The latest on the lobbying bill

There was interesting coverage on my lobbying bill in the NZ Herald today. At the first reading of the Lobbying Disclosure Bill last week, Labour tabled an amendment that, amongst other things, calls for trade unions and not-for-profit groups to be exempted from any lobbying disclosure regime.

There are two reasons why I haven’t come out in support of this amendment, both of which I made clear in my speeches at the first reading of the bill.

Firstly, I think it’s too soon to think about specific amendments to the bill. It is clear that there are certain areas that may require amendment, including some of the concerns raised by NGOs and smaller organisations. However, I don’t want to prejudice the outcome of the discussions at select committee and for that reason I don’t believe it’s helpful to propose such specific amendments at this early stage.

Secondly, there are some aspects of the bill that I believe must remain intact. It’s important that the bill is fair and it must continue to apply across the board. It is central to the purpose of the bill that we get true transparency, which means we need to be able to see the range of organisations that have been communicating with MPs and Ministers in an attempt to influence public policy. Anything less would not give a clear picture of influence.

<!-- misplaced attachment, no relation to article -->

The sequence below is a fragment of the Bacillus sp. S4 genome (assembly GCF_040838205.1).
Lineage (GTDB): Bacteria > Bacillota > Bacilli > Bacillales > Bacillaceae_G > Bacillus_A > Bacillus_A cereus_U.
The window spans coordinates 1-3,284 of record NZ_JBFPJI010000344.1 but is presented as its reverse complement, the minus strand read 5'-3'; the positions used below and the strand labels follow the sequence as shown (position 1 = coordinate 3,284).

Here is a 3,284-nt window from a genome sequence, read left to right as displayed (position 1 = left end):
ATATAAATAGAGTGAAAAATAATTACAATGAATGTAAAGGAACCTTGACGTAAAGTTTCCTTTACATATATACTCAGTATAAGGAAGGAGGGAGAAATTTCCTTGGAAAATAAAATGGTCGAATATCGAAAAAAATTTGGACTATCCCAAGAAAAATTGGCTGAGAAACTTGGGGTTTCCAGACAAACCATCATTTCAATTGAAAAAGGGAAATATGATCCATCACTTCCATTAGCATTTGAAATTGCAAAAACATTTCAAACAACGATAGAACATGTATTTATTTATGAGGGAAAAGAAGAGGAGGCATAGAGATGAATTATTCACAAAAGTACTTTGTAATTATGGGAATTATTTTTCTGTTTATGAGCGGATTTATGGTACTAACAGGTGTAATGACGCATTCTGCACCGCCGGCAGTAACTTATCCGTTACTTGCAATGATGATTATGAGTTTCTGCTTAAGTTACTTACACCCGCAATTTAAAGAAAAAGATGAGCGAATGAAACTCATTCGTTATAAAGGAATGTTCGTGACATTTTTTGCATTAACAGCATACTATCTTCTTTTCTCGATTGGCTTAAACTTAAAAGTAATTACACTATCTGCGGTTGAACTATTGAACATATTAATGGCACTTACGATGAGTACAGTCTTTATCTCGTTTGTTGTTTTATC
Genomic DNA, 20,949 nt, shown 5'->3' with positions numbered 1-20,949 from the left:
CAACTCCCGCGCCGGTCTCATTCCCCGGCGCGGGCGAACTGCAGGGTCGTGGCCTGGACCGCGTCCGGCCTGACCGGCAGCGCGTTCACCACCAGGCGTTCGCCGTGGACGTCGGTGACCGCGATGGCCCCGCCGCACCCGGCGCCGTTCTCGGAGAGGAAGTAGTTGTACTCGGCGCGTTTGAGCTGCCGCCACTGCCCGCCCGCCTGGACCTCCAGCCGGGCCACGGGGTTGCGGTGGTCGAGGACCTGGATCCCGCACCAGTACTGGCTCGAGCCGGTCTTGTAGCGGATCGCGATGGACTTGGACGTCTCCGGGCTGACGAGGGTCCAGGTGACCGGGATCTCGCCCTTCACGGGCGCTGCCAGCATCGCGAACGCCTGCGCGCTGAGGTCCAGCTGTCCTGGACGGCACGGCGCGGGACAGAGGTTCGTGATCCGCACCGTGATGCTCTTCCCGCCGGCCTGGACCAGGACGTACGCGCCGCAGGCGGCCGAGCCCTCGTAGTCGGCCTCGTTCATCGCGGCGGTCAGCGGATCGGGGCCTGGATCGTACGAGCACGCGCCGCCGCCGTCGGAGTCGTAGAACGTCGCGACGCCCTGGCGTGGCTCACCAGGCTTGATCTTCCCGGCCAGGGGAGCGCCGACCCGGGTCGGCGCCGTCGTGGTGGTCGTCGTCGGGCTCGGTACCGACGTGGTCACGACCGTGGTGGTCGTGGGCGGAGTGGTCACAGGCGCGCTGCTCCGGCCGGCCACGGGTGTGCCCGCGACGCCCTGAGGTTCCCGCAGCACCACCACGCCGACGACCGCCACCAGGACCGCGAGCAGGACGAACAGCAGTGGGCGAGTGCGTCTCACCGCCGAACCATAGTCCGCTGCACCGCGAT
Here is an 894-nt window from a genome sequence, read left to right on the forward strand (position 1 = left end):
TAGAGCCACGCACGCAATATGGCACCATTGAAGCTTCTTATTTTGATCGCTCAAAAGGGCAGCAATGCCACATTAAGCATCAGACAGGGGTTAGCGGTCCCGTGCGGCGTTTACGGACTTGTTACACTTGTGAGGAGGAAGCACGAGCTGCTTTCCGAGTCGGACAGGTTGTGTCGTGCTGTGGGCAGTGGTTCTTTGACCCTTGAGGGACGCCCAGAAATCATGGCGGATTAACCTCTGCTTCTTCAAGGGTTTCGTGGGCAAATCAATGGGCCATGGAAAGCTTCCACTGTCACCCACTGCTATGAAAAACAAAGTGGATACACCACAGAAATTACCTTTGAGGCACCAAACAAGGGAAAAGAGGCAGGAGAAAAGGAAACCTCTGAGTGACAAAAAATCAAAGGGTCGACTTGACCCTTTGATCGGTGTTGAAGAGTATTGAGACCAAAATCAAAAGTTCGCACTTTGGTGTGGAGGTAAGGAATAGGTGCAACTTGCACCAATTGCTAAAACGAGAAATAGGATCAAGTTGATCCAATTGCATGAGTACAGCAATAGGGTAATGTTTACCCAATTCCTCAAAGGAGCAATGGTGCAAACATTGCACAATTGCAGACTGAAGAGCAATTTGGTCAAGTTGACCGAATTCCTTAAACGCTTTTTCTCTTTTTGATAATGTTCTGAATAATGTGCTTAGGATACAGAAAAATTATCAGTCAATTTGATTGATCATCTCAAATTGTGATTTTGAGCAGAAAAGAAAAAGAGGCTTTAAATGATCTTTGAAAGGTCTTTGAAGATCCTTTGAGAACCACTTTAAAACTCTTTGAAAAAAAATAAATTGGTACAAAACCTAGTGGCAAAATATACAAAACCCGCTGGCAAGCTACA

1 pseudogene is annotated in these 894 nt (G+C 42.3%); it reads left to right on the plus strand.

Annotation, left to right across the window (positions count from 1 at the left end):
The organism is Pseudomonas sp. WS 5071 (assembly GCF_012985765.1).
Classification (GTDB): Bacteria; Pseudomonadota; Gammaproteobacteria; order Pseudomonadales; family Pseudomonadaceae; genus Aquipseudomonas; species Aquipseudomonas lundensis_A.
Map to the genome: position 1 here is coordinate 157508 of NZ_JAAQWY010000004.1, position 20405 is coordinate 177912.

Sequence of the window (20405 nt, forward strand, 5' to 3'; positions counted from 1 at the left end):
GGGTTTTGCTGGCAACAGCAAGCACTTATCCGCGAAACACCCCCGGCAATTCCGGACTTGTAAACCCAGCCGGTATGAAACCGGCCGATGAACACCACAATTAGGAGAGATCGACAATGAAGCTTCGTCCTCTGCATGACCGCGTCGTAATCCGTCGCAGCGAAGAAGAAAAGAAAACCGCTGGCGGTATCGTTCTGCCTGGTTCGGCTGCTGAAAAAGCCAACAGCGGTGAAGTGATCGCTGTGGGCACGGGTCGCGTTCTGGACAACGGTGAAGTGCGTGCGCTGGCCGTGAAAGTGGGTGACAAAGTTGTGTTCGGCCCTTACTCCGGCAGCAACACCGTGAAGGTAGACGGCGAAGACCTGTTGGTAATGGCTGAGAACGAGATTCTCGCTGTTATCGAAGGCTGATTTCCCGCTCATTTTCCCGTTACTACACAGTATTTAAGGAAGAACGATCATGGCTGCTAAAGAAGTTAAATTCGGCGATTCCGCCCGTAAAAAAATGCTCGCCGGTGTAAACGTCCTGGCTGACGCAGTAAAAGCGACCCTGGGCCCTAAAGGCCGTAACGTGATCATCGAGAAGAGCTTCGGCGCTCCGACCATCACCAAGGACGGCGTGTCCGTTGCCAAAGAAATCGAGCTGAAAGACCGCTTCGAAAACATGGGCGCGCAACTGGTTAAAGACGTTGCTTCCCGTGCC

I’m confident that many of the concerns of the not-for-profit and NGO sectors can be addressed at the select committee. I’m aware that they have specific concerns about the bill and I am going into the select committee with an open mind about how we can address these. I tend to think that if we can nail the definitions of what is lobbying and who is a lobbyist we will be a long way towards doing this.

I’m really looking forward to the select committee process and working to secure the best possible legislation for an open, transparent, practical and fair lobbying regime.

1 Comment Posted

  1. I agree with this bill in principle with respect to email etiquette and professionalism and openness and honesty. Records of conversation with ministers and public servants should be available under requests for Official Information.

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